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By melaniemarie On 2017.11.16 14:47
Hello. I am new here. My father is 66yo. For the last 3 years I've been seeing a change in my father's gross motor movement. I was a researcher in the field of Neuroscience. It's taken me a long time to convince him to see a neuro, it's finally happening in December.

In 3 years his movement has gone from just gross motor issues to now, fine motor issues. He has no strength to lift a spoon, he can barely write, he can barely walk or get out of a chair. He doesn't have tremors, there is some trembling in his lips and legs in the mornings.

I'm very distraught and feel that it's progressed so fast and to a point that may soon be unmanageable. I myself can't even research the disease bc I'm trying to stay in denial about the outcome until he gets a formal diagnosis. He has told me he will kill himself.

I'm still hoping it could be something else, but nothing else seems to fit.

By Olympia On 2017.11.16 18:51
So sorry for you and your father......from my experience I will tell everyone to make sure that you go with your loved ones to all Dr office visits.....and go in with them...do not wait in the waiting room!!.....make sure that your Dr knows that he has said that he would hurt himself....this is already a sign of depression.... I will not take appointments past 3 months.... things change sometimes fast ....this is a really great site...and you will find lots of information in others post ..... thinking of you..... Olympia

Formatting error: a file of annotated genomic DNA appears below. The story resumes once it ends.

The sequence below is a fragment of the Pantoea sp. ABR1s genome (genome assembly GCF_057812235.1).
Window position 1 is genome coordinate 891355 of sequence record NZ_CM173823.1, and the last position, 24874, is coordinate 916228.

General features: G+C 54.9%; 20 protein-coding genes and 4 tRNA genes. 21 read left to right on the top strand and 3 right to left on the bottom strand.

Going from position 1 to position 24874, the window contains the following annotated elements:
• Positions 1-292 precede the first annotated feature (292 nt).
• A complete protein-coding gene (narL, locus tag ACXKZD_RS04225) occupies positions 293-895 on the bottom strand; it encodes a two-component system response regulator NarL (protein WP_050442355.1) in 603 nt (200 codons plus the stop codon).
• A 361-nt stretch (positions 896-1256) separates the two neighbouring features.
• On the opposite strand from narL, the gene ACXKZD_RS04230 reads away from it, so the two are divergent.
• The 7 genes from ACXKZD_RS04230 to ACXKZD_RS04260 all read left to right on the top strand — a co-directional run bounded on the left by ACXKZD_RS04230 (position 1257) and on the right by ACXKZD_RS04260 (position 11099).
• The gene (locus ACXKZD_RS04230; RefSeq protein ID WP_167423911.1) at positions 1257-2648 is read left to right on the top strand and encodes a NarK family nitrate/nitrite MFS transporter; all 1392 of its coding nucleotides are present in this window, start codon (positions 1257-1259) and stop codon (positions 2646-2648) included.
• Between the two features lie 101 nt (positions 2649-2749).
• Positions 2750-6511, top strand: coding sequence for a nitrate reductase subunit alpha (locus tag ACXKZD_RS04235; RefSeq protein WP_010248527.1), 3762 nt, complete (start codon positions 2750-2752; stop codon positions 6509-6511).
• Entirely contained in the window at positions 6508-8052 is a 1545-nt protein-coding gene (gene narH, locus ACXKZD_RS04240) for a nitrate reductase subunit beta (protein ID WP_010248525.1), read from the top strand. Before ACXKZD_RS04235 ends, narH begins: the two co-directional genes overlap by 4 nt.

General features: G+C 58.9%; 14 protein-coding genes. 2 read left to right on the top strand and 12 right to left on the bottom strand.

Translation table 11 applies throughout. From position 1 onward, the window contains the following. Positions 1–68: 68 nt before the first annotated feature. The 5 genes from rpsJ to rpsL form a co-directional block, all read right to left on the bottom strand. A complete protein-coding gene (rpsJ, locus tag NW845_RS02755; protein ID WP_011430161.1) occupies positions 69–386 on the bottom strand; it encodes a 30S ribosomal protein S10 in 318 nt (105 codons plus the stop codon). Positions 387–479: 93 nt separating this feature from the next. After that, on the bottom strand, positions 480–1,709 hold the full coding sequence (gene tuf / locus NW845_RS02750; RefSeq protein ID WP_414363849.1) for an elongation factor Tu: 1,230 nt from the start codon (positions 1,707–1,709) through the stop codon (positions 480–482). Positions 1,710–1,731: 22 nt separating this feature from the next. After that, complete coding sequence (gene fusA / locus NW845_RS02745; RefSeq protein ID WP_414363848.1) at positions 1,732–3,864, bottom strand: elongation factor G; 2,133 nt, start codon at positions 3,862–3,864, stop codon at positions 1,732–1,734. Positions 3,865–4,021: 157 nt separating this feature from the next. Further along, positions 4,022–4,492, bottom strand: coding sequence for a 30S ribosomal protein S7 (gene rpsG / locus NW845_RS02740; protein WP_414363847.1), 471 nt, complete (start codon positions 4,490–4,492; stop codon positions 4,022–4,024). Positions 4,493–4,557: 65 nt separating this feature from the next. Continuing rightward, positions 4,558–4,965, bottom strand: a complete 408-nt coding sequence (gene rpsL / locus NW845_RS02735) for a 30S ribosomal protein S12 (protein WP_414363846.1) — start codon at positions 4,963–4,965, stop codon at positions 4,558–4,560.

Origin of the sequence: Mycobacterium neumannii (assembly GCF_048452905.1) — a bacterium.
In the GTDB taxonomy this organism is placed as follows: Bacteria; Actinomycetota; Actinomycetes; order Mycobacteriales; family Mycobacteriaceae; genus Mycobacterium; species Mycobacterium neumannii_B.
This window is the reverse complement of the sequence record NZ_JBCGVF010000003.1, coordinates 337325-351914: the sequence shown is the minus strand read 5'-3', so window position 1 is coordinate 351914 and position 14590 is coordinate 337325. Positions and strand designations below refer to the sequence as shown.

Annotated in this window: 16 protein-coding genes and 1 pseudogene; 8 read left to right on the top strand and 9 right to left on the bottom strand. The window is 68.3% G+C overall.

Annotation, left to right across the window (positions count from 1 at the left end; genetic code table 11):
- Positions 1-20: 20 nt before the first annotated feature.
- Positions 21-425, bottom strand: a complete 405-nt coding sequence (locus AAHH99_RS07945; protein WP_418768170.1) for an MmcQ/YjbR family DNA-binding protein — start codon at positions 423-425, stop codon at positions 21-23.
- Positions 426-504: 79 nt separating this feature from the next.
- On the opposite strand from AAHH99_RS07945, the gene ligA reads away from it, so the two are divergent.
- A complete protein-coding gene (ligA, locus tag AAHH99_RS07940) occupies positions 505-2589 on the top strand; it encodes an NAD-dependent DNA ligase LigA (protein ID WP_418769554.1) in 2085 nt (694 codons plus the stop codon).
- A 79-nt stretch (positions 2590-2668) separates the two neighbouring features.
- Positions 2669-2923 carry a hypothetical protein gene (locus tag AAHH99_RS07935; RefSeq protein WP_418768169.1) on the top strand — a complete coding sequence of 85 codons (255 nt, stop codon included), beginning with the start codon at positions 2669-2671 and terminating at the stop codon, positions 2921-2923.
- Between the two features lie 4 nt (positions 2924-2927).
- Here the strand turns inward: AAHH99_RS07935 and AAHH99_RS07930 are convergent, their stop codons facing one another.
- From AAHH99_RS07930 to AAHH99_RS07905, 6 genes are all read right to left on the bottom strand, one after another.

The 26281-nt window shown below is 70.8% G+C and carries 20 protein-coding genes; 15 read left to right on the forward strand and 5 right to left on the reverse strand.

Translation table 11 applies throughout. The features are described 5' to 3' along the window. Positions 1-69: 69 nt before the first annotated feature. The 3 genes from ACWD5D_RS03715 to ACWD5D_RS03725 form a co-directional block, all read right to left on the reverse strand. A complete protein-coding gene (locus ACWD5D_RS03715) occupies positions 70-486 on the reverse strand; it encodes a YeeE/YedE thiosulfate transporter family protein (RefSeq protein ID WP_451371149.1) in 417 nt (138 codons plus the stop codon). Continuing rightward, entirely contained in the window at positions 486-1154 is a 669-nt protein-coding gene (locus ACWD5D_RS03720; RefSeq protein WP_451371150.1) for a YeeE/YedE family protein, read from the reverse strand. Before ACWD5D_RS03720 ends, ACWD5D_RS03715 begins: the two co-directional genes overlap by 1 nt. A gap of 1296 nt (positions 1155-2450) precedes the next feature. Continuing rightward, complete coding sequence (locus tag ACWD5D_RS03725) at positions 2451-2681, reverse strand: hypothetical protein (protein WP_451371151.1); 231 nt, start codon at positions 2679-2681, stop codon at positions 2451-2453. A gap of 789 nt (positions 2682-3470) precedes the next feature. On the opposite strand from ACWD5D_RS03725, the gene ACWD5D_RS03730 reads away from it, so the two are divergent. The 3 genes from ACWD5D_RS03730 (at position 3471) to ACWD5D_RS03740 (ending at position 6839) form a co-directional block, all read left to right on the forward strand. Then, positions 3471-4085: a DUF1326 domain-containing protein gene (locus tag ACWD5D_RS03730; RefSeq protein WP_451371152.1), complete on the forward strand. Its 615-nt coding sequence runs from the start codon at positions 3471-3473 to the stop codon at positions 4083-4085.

By melaniemarie On 2017.11.16 20:47
Thank you, Olympia. Unfortunately, I am across the country. I am on the fence, but I think I will have my brother go with him to the first visit. My father is a very proud man. It's been like pulling teeth to get him to recognize what's going on. I have put myself in charge of all the paperwork and hopefully will be talking directly with the MD. My brother didn't even see what was going on until I explained it to him, so I can't imagine he's going to be a very strong advocate. My husband wants my dad to come live with us, but there is NO way my dad will agree. Again, thank you for your thoughts.

By Olympia On 2017.11.16 21:08
You are right about having a family member go to the appointment.... I don't want to be giving you information that you might already know....but usually on the first visit they ask the patient who else can know there personal information and be able to talk to the Dr..... That paperwork is usually on this first visit...He needs to designate you on the forms...hope that this helps....

By jcoff012 On 2017.11.17 14:16
Welcome to the Forum. There are a great many here who will respond to your post. This time of year a lot of the members are slower to respond because of holiday preparation, family obligations, and such. But, there are a lot of caregivers here who fully understand or who can empathize with your thoughts.

My husband, Carl, is an anomaly so far. He will soon be ten years out with his diagnosis, but is doing remarkably well. I, of course, recognize huge changes, because we have been married over fifty years. He is, however, still very active, exercises, builds and creates things such as remodeling our backyard. He still drives, too. At almost seventy, I would say he is very lucky with his PD, because other than his outbursts of anger, and his swaying when his pills are wearing off, he functions quite normally. I tell you this because you need to know that PD is not always an immediate death sentence. We know that there is no cure. We know that PD will become worse. But, there is always hope and you must try to do your best now and in the future. Don't assume the worst. No one knows what lies ahead, so try to keep putting one foot in front of the other. We, too, go to his neurologist in December...notice I say "we" because since his first appointment, this wonderful doctor made it clear he WANTED me in the room for Carl's visits. "We are a team." His doctor's words. Take care. Come back often, as I am sure others will stop in soon. Good luck on this journey.


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